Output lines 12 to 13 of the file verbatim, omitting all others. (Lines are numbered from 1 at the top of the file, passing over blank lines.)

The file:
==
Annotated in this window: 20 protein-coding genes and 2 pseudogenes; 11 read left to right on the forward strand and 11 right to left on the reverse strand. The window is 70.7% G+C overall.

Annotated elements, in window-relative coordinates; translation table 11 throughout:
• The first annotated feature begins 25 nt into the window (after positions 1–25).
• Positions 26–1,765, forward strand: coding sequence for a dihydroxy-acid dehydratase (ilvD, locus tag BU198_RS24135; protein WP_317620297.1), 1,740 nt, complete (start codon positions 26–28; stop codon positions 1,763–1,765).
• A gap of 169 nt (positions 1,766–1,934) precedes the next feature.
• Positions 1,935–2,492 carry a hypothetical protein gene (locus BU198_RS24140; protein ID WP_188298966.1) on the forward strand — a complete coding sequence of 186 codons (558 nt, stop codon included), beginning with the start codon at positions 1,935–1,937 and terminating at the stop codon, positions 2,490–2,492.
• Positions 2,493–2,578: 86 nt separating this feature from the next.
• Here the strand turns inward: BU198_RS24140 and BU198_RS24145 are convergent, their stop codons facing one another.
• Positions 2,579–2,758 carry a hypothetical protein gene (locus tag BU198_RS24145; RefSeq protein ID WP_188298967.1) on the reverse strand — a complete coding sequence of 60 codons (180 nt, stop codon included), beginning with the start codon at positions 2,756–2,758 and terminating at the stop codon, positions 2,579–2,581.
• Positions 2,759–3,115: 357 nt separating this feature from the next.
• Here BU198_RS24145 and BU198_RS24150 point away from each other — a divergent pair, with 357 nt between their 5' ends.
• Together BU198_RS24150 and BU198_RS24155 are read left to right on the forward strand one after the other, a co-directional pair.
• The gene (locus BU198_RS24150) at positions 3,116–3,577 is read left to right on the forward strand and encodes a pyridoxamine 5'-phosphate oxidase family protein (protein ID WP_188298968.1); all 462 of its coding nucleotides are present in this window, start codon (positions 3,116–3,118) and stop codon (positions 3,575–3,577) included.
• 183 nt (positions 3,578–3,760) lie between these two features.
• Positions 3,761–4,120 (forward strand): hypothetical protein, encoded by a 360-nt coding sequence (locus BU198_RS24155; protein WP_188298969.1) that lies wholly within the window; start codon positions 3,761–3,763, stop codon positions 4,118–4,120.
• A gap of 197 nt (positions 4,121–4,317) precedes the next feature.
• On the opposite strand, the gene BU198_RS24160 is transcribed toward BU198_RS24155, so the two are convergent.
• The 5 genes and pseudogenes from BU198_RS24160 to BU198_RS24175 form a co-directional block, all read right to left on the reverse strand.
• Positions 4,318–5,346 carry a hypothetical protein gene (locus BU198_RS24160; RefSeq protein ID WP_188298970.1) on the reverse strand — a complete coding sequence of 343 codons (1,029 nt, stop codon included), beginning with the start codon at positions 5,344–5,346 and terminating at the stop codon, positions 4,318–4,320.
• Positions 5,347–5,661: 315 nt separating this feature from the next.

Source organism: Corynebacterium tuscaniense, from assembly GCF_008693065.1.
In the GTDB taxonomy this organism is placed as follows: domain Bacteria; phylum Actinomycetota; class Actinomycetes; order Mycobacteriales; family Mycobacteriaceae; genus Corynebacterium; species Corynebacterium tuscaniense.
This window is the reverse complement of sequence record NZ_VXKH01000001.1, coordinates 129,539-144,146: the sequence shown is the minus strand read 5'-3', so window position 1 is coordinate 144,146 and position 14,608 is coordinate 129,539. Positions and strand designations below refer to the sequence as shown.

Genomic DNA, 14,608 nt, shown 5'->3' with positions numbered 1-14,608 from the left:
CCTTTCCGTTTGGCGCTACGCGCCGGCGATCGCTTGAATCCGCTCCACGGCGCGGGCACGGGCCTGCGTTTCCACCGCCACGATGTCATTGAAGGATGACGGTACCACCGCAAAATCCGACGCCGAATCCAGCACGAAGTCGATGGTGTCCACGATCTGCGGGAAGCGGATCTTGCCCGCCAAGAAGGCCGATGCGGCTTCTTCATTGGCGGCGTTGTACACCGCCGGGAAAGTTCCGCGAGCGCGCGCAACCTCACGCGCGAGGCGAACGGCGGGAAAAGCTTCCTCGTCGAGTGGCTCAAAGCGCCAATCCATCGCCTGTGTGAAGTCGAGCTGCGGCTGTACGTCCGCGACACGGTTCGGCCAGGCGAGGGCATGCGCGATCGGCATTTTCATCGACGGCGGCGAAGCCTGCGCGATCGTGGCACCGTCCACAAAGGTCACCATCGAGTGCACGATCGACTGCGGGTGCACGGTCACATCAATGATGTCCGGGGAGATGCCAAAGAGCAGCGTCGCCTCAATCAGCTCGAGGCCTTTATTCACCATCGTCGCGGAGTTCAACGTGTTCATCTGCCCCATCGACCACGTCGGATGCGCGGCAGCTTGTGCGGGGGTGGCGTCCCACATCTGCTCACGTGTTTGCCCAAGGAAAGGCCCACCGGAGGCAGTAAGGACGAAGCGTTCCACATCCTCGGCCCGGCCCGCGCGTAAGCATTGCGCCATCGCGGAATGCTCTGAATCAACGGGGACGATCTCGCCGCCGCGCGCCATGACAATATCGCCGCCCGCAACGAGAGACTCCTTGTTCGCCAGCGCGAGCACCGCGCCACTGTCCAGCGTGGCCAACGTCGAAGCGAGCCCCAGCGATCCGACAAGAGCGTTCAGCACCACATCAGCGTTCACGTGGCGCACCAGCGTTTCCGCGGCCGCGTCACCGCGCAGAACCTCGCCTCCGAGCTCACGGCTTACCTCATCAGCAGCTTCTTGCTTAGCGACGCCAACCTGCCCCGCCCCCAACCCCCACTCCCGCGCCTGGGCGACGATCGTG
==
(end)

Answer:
• Together BU198_RS24150 and BU198_RS24155 are read left to right on the forward strand one after the other, a co-directional pair.
• The gene (locus BU198_RS24150) at positions 3,116–3,577 is read left to right on the forward strand and encodes a pyridoxamine 5'-phosphate oxidase family protein (protein ID WP_188298968.1); all 462 of its coding nucleotides are present in this window, start codon (positions 3,116–3,118) and stop codon (positions 3,575–3,577) included.